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Biography of John T. Cooper

Checotah numbers among her representative citizens John T. Cooper, attorney at law with offices in the Peoples National Bank building. He is a southerner by birth, born in Scottsboro, Jackson county, Alabama, on the 7th of August, 1881, a son of Abe and Julia (Anderson) Cooper, both natives of that state. The father engaged in agriculture in Alabama until 1894, in which year he removed to Indian Territory and located at Sallisaw. He engaged in farming there for three years and subsequently came to McIntosh County. He became one of the prominent and successful agriculturists of this community. He is now living retired, enjoying well earned rest, at the age of seventy years. Mrs. Cooper died in 1897. John T. Cooper received his early education in the public schools of Alabama, removing to Indian Territory with his parents at the age of eleven years. He completed his preliminary education in the public schools of Sallisaw and later entered Harrell Institute, now the Spaulding Institute, at Muskogee. In due time he was graduated from that school and for the next eight years was engaged in educational work. During that time he studied law by correspondence and he was admitted to the bar in 1915, in which year be came to Checotah, where he has since practiced. For more than six years he has had offices in the Peoples National Bank building. Since his admission to the bar Mr. Cooper has remained a constant student of the profession and in 1917 he took postgraduate work at the Oklahoma City University, which institution conferred upon him the degree of Bachelor of Laws....

Biography of James M. Drake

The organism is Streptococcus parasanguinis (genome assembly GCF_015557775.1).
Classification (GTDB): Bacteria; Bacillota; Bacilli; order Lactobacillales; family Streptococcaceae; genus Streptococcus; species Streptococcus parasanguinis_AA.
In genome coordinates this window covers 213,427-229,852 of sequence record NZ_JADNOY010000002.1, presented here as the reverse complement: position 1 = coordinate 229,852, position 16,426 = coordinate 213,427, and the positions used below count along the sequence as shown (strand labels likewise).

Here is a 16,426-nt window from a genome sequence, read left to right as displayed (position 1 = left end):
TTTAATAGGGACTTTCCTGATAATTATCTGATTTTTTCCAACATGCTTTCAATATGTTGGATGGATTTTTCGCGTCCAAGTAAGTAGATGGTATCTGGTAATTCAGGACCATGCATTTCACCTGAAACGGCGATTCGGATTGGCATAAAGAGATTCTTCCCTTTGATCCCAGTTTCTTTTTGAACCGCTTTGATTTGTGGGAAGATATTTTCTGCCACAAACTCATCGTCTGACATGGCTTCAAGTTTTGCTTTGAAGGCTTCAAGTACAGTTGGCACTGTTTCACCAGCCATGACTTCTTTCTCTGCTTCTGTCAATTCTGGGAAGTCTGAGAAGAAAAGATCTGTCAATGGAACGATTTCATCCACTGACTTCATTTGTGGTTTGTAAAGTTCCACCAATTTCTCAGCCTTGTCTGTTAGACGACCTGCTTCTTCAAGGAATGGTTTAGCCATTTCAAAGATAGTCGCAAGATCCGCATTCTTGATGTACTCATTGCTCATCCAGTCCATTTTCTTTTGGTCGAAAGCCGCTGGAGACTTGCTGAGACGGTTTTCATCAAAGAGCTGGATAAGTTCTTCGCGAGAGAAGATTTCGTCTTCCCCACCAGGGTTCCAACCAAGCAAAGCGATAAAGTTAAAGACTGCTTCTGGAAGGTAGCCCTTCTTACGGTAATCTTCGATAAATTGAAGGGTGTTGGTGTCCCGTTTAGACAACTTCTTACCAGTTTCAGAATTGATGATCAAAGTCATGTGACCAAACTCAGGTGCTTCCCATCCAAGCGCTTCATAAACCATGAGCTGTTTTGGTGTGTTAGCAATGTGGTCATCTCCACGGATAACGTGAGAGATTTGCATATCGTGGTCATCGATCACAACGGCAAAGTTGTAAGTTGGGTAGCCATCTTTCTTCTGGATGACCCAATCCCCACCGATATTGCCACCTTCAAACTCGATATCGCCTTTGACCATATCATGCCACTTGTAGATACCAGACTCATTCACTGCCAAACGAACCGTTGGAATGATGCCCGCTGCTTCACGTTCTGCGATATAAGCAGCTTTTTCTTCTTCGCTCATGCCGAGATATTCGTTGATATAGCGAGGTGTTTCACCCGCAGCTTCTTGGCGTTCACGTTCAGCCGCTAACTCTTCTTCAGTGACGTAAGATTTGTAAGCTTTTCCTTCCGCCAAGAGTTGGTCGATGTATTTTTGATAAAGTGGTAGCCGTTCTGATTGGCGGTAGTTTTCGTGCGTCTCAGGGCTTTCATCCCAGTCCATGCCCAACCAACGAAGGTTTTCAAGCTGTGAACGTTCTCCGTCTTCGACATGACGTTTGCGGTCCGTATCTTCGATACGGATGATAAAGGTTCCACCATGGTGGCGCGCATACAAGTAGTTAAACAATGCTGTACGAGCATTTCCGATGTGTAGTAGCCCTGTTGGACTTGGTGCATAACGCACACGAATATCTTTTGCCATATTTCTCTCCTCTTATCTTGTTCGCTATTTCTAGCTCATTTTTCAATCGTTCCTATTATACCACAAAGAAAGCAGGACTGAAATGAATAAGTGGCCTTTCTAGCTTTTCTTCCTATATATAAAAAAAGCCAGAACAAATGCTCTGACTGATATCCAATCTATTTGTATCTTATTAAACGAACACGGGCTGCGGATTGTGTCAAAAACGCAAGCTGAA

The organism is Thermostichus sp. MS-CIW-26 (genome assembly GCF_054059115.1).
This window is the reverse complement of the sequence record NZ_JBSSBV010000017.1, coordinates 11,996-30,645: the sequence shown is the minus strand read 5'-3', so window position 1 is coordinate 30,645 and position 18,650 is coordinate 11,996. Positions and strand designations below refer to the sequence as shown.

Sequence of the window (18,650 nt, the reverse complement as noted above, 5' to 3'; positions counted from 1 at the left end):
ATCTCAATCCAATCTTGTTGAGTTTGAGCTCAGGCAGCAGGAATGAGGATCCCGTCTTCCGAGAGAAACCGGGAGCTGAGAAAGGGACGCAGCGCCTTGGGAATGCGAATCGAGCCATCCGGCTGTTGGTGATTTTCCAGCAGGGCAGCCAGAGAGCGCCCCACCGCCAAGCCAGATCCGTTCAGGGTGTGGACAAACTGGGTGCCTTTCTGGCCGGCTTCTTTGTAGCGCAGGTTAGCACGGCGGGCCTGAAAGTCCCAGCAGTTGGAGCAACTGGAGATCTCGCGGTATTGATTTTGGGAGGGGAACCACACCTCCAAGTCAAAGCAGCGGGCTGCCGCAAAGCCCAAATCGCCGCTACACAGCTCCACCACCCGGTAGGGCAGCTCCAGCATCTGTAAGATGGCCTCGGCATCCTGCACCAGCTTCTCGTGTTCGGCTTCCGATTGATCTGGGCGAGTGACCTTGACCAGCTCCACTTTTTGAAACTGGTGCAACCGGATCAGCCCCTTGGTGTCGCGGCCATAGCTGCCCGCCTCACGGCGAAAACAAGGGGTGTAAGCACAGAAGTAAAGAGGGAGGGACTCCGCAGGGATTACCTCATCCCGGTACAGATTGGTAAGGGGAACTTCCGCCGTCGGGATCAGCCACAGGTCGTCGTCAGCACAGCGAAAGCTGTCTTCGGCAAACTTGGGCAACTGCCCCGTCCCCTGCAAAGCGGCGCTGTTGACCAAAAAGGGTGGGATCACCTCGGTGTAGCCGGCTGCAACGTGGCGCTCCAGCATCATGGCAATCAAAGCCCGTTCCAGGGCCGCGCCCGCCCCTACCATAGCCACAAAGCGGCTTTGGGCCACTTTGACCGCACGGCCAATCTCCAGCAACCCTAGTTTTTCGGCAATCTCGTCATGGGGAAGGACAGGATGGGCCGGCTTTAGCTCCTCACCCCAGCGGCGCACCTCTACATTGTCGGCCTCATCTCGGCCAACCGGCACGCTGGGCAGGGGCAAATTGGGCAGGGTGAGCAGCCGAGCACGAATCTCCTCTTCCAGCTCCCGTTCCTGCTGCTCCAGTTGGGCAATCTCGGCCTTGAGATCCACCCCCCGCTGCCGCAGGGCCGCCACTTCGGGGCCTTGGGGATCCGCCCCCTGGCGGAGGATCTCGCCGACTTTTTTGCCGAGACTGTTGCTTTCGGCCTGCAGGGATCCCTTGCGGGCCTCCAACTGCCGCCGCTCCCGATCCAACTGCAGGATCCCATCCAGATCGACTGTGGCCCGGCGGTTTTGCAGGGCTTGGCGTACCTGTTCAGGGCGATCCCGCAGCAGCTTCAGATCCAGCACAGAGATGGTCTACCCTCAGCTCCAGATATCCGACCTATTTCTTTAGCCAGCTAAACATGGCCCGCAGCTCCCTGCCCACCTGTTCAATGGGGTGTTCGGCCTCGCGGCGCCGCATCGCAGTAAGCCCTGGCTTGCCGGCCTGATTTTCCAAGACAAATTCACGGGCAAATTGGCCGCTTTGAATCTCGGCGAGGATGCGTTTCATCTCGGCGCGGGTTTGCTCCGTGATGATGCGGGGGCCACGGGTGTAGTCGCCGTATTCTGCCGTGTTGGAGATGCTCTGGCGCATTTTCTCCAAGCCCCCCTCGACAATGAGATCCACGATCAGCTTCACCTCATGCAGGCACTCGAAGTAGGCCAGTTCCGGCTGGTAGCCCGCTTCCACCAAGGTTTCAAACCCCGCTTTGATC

James M. Drake is one of Riverside’s representative and well-known businessmen, and has for years been the treasurer of the city, which responsible and important office he fills with honor and credit to himself and the municipality whose interests he so ably guards. Although not a pioneer of Riverside, her history would be incomplete without a fitting mention of Mr. Drake’s eight or ten years’ association with her interests. He is a native of Louisville, Kentucky, and dates his birth April 12, 1837. His parents were Charles and Mahala J. (Jeter) Drake. His father was a native of Virginia, a descendant of one of the old colonial families. Mr. Drake was reared in Louisville until the age of twelve years. At that time the death of his mother occurred and his father then moved to Marshall, Clark County, Illinois. After a residence of four years in that place the family moved to Nashville, Tennessee. Mr. Drake terminated his school days in the public schools of that city and then returned to Louisville and started in life by learning the trade of au upholsterer and house-furnisher. He then established himself in Shelbyville, Kentucky, where he remained until early in 1858, when he established au upholstering and house-furnishing business in Huntsville, Alabama. He was successfully conducting his enterprise when the secession movement and the formation of the Confederate government plunged his State into the civil war. Mr. Drake was not a secessionist, nor did he believe that success would ever crown the efforts of the Southern leaders in disrupting the Union of the States, but he was a Southern man by...

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